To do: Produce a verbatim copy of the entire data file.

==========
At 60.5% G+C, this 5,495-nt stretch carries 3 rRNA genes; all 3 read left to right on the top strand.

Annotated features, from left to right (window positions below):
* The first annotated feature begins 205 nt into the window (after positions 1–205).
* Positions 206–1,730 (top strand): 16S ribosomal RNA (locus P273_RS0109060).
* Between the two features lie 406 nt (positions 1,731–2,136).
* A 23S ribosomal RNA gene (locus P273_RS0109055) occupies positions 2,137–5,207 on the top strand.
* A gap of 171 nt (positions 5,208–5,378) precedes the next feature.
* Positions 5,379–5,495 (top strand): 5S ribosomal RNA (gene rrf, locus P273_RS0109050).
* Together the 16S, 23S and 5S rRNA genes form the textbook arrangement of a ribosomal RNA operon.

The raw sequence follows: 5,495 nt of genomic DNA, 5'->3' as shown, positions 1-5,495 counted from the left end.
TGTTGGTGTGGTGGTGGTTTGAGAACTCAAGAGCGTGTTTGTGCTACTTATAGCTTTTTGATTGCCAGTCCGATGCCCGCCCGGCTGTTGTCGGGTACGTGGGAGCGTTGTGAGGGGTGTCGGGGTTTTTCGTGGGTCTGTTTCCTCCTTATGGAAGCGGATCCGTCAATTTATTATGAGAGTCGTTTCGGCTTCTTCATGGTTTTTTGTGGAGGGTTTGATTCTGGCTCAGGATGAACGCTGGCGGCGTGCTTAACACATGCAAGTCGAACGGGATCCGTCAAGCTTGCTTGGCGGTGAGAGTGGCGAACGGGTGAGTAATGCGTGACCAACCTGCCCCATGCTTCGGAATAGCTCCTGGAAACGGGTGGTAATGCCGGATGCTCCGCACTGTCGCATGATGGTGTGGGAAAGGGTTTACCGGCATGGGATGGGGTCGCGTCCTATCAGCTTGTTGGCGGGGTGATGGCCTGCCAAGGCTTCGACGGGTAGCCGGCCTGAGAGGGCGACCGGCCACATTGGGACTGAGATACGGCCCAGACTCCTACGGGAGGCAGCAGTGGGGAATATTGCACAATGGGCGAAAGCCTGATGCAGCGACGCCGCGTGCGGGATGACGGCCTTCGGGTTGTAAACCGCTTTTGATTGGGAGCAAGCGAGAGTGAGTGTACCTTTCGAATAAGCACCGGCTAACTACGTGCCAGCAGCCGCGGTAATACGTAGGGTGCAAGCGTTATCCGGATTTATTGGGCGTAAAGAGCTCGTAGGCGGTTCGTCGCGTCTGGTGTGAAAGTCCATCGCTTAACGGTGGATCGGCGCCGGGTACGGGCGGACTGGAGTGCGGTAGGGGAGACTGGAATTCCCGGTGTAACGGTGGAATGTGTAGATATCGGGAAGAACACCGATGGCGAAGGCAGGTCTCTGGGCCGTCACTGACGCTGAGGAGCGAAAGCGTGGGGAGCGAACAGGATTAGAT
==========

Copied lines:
At 60.5% G+C, this 5,495-nt stretch carries 3 rRNA genes; all 3 read left to right on the top strand.

Annotated features, from left to right (window positions below):
* The first annotated feature begins 205 nt into the window (after positions 1–205).
* Positions 206–1,730 (top strand): 16S ribosomal RNA (locus P273_RS0109060).
* Between the two features lie 406 nt (positions 1,731–2,136).
* A 23S ribosomal RNA gene (locus P273_RS0109055) occupies positions 2,137–5,207 on the top strand.
* A gap of 171 nt (positions 5,208–5,378) precedes the next feature.
* Positions 5,379–5,495 (top strand): 5S ribosomal RNA (gene rrf, locus P273_RS0109050).
* Together the 16S, 23S and 5S rRNA genes form the textbook arrangement of a ribosomal RNA operon.

The raw sequence follows: 5,495 nt of genomic DNA, 5'->3' as shown, positions 1-5,495 counted from the left end.
TGTTGGTGTGGTGGTGGTTTGAGAACTCAAGAGCGTGTTTGTGCTACTTATAGCTTTTTGATTGCCAGTCCGATGCCCGCCCGGCTGTTGTCGGGTACGTGGGAGCGTTGTGAGGGGTGTCGGGGTTTTTCGTGGGTCTGTTTCCTCCTTATGGAAGCGGATCCGTCAATTTATTATGAGAGTCGTTTCGGCTTCTTCATGGTTTTTTGTGGAGGGTTTGATTCTGGCTCAGGATGAACGCTGGCGGCGTGCTTAACACATGCAAGTCGAACGGGATCCGTCAAGCTTGCTTGGCGGTGAGAGTGGCGAACGGGTGAGTAATGCGTGACCAACCTGCCCCATGCTTCGGAATAGCTCCTGGAAACGGGTGGTAATGCCGGATGCTCCGCACTGTCGCATGATGGTGTGGGAAAGGGTTTACCGGCATGGGATGGGGTCGCGTCCTATCAGCTTGTTGGCGGGGTGATGGCCTGCCAAGGCTTCGACGGGTAGCCGGCCTGAGAGGGCGACCGGCCACATTGGGACTGAGATACGGCCCAGACTCCTACGGGAGGCAGCAGTGGGGAATATTGCACAATGGGCGAAAGCCTGATGCAGCGACGCCGCGTGCGGGATGACGGCCTTCGGGTTGTAAACCGCTTTTGATTGGGAGCAAGCGAGAGTGAGTGTACCTTTCGAATAAGCACCGGCTAACTACGTGCCAGCAGCCGCGGTAATACGTAGGGTGCAAGCGTTATCCGGATTTATTGGGCGTAAAGAGCTCGTAGGCGGTTCGTCGCGTCTGGTGTGAAAGTCCATCGCTTAACGGTGGATCGGCGCCGGGTACGGGCGGACTGGAGTGCGGTAGGGGAGACTGGAATTCCCGGTGTAACGGTGGAATGTGTAGATATCGGGAAGAACACCGATGGCGAAGGCAGGTCTCTGGGCCGTCACTGACGCTGAGGAGCGAAAGCGTGGGGAGCGAACAGGATTAGAT